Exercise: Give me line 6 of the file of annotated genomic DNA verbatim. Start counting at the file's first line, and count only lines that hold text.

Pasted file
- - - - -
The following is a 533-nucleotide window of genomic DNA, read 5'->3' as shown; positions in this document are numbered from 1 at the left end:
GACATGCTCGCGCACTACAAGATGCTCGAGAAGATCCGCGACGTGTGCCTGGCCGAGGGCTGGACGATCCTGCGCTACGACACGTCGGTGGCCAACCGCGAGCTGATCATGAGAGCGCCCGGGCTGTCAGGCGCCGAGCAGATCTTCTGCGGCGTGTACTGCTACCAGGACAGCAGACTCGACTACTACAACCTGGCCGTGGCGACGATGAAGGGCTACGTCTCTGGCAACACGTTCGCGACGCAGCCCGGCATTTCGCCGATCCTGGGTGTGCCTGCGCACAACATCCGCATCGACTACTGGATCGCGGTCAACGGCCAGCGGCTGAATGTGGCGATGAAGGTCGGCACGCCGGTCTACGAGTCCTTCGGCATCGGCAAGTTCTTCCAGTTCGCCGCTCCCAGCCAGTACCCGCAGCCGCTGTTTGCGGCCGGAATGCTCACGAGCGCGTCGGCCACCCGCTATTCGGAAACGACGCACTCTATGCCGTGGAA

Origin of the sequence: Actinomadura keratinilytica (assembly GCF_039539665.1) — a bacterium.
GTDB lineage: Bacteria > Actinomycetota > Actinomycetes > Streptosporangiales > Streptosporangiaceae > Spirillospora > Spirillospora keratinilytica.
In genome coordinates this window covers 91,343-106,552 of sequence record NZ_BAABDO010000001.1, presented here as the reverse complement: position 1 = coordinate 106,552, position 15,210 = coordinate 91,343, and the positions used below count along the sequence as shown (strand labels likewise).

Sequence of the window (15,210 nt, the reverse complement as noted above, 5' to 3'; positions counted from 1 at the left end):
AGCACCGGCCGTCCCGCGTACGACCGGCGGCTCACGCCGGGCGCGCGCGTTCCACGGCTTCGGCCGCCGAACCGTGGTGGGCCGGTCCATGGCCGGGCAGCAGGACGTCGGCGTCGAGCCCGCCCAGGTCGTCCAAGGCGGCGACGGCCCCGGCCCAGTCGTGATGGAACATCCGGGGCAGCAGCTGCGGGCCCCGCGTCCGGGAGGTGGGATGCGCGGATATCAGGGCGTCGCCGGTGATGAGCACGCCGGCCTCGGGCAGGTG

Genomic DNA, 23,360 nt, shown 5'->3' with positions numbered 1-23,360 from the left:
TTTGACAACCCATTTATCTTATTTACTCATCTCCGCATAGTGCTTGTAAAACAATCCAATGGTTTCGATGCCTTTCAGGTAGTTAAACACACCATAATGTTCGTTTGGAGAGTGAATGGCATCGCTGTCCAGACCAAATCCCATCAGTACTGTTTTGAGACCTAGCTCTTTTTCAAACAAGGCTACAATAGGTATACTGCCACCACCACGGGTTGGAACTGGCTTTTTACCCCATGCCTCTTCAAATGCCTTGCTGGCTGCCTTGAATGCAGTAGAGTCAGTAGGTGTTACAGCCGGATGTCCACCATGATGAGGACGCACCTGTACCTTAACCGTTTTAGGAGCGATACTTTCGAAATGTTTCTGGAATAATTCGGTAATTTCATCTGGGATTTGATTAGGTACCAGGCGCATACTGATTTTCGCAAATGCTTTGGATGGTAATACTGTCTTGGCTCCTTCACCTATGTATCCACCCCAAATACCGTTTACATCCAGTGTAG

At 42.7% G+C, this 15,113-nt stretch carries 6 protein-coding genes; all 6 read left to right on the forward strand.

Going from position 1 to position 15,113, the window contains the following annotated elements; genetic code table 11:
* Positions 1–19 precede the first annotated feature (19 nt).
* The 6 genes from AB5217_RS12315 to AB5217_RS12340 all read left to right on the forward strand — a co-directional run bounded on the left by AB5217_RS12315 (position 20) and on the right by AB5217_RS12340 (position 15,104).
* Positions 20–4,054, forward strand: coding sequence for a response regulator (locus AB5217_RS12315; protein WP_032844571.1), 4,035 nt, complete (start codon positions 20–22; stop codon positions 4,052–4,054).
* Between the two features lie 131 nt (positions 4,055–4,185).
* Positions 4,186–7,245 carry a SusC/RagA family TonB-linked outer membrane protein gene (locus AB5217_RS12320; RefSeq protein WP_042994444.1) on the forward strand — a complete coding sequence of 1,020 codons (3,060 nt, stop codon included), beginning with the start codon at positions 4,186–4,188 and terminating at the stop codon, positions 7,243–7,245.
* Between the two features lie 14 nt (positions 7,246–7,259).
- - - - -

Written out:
Sequence of the window (15,210 nt, the reverse complement as noted above, 5' to 3'; positions counted from 1 at the left end):